Finding Financial Compatibility With the One You Love
Your relationship should be about falling in love, not financial ruin.
Money is the invisible third person in any relationship. While couples often spend a lot of time thinking about whether they’re emotionally or spiritually compatible, they should give just as much attention to whether they’re also financially compatible.
In part I of our Money and Relationships series, we detailed how women can boost their financial confidence as they prepare to close the financial readiness gap in the coming decade. Once you understand the numbers that matter most, the next step to achieving financial wellbeing is developing a plan.
How should people think about money in the context of a romantic partnership?
I chatted with personal finance expert Manisha Thakor to hear insights from her book, Get Financially Naked: How to Talk Money with Your Honey.
What Drives Financial Wellbeing in a Relationship?
In her book, Manisha talks about three categories that can help determine financial wellbeing with a significant other: financial compatibility, risk awareness, and the need to take financial risks.
Manisha defines financial compatibility as whether or not money is going to cause tension in your relationship. The American Psychological Association conducts studies every year to explore what causes stress in people’s lives. Money is always at the top of the list for couples.
There’s a period of financial intoxication while dating. For example, when Manisha was dating her ex-husband, she recalls getting popcorn and soda at the movies. It made her wonder why he didn’t sneak snacks into the movies, and it felt wildly exciting.
But Manisha also warns that this same intoxication can later drive two people apart. One might want to be able to live off their investments. Others might want to die with nothing in the bank account. Some might be spending without care, while others might feel they need to earn more to make up for their spouse’s spending.
Spending isn’t the only type of financial mismatch in a relationship. There can also be a savings and investing mismatch.
Your ability to invest is a function of the stability of your income. For example, if you have a two-income household, and you’re both tenured professors, you can take a lot more risk than a two-income household where you’re both entrepreneurs.
The Need to Take Financial Risks
We often see couples that are nearing a financial goal, and then one person wants to take a huge risk. This change involves a major shift in money management style.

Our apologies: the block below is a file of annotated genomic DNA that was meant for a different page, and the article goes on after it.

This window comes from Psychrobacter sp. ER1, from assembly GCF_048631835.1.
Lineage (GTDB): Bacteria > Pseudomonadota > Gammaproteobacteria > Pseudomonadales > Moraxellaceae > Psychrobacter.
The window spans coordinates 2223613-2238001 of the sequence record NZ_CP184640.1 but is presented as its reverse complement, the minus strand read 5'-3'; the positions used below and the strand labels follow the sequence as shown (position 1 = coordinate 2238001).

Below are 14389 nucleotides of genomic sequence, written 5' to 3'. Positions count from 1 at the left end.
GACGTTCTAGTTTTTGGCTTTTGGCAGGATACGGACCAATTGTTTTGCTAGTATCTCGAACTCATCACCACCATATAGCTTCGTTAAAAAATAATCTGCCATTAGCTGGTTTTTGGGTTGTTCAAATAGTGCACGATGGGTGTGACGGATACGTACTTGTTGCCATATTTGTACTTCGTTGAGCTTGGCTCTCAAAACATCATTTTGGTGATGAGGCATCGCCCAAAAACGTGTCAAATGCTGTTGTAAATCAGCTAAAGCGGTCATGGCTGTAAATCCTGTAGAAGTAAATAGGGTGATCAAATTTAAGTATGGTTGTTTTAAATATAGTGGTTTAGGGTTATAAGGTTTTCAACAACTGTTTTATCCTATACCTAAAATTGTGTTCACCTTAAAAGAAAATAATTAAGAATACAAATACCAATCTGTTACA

Combined, these three examples of mismatches are why financial compatibility is so important. If you’re living through one of these scenarios, money will always be the third wheel in your relationship.
Achieving Financial Stewardship—Together
Aside from compatibility on money matters, there needs to be compatibility on financial stewardship—the meeting point of knowledge, interests, and behaviors as they relate to finances.
Financial knowledge is more akin to financial confidence. Studies show that men and women have remarkably similar levels of knowledge around personal finances, but men tend to feel more confident with that knowledge. In the absence of confidence, the gut reaction of either party may be dramatically wrong because they’re driven by overconfidence or underconfidence.
Manisha has found is that there is no gender difference in the level of financial interests. Often, two people have absolutely no interest, and sometimes, people have a lot of interest. The biggest issue is when two people are uninterested. Or the person who is interested doesn’t know as much as they should.
Last but not least, financial behaviors have two aspects: cash management vs. financial management. It’s crucial for both partners to be aware (if not involved) of what’s going on in both areas.
One person in a couple who handles the bills and all the paperwork might think they’re managing the household finances to a T. But the problem is that there’s more to it than cash flow management.
There’s also the investment perspective. Many couples don’t think like couples when it comes to investment accounts. This is a problem because knowing your mix of stocks, bonds, and other investments determines whether or not you’ll meet your vocational freedom and other goals.
If one person is handling everything, the other person doesn’t know where the paperwork is, where the accounts are, what the passwords are, and so on. You must align these financial behaviors like anything else in a relationship where parties have equal knowledge, even if there isn’t equal interest.
Putting It All Together
Talking about money from the perspective of shared financial stewardship is key to determining financial compatibility. This extends beyond savings, spending, and investment to include things like insurance, taxes, estate planning, philanthropy, and any legacy giving you plan to do with your kids.
Getting your financial house in order is the only way to strengthen the foundation of your financial wellbeing.
Do you have a clear financial plan in your partnership? Our team is here to help you navigate these conversations and more.
In part III, we will explore how to talk about money with family. Stay tuned!